As already observed, Christ, the Author of salvation, requires all who want to be saved to believe in Him and to be baptized (Mark 16:16). The baptism for the remission of sins must be preceded by repentance of sins (Acts 2:38; Luke 13:3) and confession of Christ as the Son of God (Acts 8:36-38; Matthew 10:32; Romans 10:9-10). Thus, the assurance of salvation as promised and provided by Christ comes to an individual on the basis of one’s faith in Christ and obedience to His commands, and not by feelings or a supposed supernatural experience or even by faith only (James 2:24-26). The Scriptures reveal how one can surely know that he is saved—by doing precisely what our Lord Jesus Christ (Mark 16:16) and the inspired apostles taught (Acts 2:38; 22:16). One is saved when He obeys Christ’s command to be saved.


Royce Pendergrass

Royce PendergrassSo often, something will happen, and someone will exclaim, “Did you see that?” It may have been something extraordinary and could have been important, but someone may have been concentrating on something else or some other kind of distraction may have captured one’s attention. While one of the people saw it as something very exciting, dangerous or unusual, at the same time, the other party didn’t see it at all.

We’ve all seen blinders on horse’s eyes to keep them looking straight ahead so that they won’t be startled at some unusual or strange sound or something they see off to the side. Those things become distractions and cause them to hinder their ability to keep going straight forward. People are like that too. Even Christians may need blinders to keep them from reacting to distractions along the way. Those things can cause us to lose sight of our destination of Heaven. When we react to and give in to sin, we lose our concentration on the heavenly goal. Jesus spoke of this very thing in Luke 9:62, where He said, “No man, having put his hand to the plough and looking back, is fit for the kingdom of God.” We must set our eyes on the heavenly goal and not keep looking back, whereby we are tempted to participate in all those old sins we gave up to become followers of Christ.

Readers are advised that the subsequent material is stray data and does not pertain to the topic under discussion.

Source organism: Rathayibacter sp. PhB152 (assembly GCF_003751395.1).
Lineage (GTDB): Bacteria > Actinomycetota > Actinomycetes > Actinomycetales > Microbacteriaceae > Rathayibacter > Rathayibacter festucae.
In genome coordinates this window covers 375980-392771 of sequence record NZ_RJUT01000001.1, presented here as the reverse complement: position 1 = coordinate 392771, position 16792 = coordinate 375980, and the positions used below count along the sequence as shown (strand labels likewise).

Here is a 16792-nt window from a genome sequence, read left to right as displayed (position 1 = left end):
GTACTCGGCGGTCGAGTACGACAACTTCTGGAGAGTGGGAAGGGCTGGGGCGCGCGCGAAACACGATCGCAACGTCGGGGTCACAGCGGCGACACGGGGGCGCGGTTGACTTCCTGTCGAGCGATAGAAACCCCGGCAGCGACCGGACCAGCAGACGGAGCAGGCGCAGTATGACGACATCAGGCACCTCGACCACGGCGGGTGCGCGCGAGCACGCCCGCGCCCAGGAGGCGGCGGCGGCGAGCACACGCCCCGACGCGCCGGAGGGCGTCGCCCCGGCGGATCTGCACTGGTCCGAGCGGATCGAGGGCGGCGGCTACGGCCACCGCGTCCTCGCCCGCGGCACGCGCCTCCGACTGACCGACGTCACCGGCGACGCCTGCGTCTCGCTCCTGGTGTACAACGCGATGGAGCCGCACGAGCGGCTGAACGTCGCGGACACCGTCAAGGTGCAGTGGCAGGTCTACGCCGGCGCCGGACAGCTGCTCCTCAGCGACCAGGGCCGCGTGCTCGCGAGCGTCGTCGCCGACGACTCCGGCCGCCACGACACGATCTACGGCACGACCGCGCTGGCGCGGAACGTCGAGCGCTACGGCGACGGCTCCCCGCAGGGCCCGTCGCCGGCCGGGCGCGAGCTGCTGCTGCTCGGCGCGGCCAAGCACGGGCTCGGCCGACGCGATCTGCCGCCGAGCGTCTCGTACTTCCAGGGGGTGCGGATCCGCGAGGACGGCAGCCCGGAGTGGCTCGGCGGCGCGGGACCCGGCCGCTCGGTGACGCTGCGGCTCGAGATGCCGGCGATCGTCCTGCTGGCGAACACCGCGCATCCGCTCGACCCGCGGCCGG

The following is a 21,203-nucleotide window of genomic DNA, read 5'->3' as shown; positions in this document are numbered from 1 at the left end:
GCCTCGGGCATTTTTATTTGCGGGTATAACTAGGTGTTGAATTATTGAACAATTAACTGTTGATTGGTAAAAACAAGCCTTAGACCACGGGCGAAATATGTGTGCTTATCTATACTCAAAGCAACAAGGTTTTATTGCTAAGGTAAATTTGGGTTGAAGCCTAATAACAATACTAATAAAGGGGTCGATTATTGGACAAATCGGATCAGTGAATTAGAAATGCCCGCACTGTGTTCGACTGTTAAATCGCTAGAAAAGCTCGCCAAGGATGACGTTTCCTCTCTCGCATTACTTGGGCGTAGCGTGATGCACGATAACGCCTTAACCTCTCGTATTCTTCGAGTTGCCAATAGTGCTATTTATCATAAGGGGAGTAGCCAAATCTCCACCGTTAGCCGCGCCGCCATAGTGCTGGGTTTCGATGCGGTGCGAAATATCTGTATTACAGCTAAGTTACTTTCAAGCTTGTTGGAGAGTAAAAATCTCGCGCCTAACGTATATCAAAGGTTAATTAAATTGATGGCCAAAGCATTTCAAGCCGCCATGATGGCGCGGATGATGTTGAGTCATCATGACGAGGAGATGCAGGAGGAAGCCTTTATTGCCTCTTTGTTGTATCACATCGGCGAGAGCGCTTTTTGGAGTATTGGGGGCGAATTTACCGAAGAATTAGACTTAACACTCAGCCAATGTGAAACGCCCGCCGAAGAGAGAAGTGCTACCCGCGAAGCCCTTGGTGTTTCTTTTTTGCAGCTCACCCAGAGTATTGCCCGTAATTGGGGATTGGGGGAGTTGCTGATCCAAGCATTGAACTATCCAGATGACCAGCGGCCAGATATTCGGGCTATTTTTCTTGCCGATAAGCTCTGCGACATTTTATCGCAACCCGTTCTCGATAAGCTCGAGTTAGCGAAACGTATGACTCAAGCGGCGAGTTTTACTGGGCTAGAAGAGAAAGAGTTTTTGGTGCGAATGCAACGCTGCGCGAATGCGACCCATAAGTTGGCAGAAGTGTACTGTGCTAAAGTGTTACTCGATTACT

So, what kinds of blinders do Christians need to keep them on the straight and narrow path? God is the major blinder. If we keep our eyes on Him, He promises, “No temptation has overtaken you except such as is common to man; but God is faithful, who will not allow you to be tempted beyond what you are able, but with the temptation will also make the way of escape, that you may be able to bear it” (1 Corinthians 10:13). The Psalmist always reminded us to put our trust in the Lord and follow Him. He said, “God is our refuge and strength, A very present help in trouble. Therefore we will not fear, Even though the earth be removed, And though the mountains be carried into the midst of the sea” (Psalm 46:1-2). The promise is that God has done His part to help us keep our eyes on the goal. Now, it’s up to us to do the rest. Don’t look back at the old pleasures of sin and be tempted to commit them again, but be faithful to God and look forward to a heavenly home with Him.

Jesus is a major blinder. He lived on earth and was “in all points tempted as we are, yet without sin” (Hebrews 4:15). Jesus was our example and taught us that we can overcome the temptations of Satan. James said, “every man is tempted, when he is drawn away of his own lust, and enticed” (James 1:14). Man looks upon sin and wants to do the things that Satan offers. We must keep our eyes on the path that Jesus showed us and put blinders on to the offerings of Satan. When we do that, we “make… [our] calling and election sure” and “will never stumble” (2 Peter 1:10).

Fellow Christians are major players in helping us put on blinders to sin. The apostle Paul said, “…Evil company corrupts good habits” (1 Corinthians 15:33). Does that mean we ought to be selective about with whom we spend our time? We can understand from Paul’s statement that keeping bad company causes bad things to happen!

When we’re with Christians, we’re not nearly as apt to be tempted to do bad things as when we’re in the company of others. After all, speaking about things eternal, we should all be headed in the same direction. James put it this way. “…Do you not know that friendship with the world is enmity with God? Whoever therefore wants to be a friend of the world makes himself an enemy of God” (James 4:4). Sinful companions can bring one to do sinful things, and thus, separate him from God. Choose Christian companions who have the same heavenly goal that you do.

The next time you feel that your “blinders” are askew, place them back in position, looking neither to the right hand nor the left but keeping your eyes on the heavenly goal. Recall that Jesus said, “No man, having put his hand to the plough and looking back, is fit for the kingdom of God” (Luke 9:62). Remember that God, Christ and fellow Christians are blinders that help us stay on the “strait gate” and “narrow… way” (Matthew 7:14) to Heaven!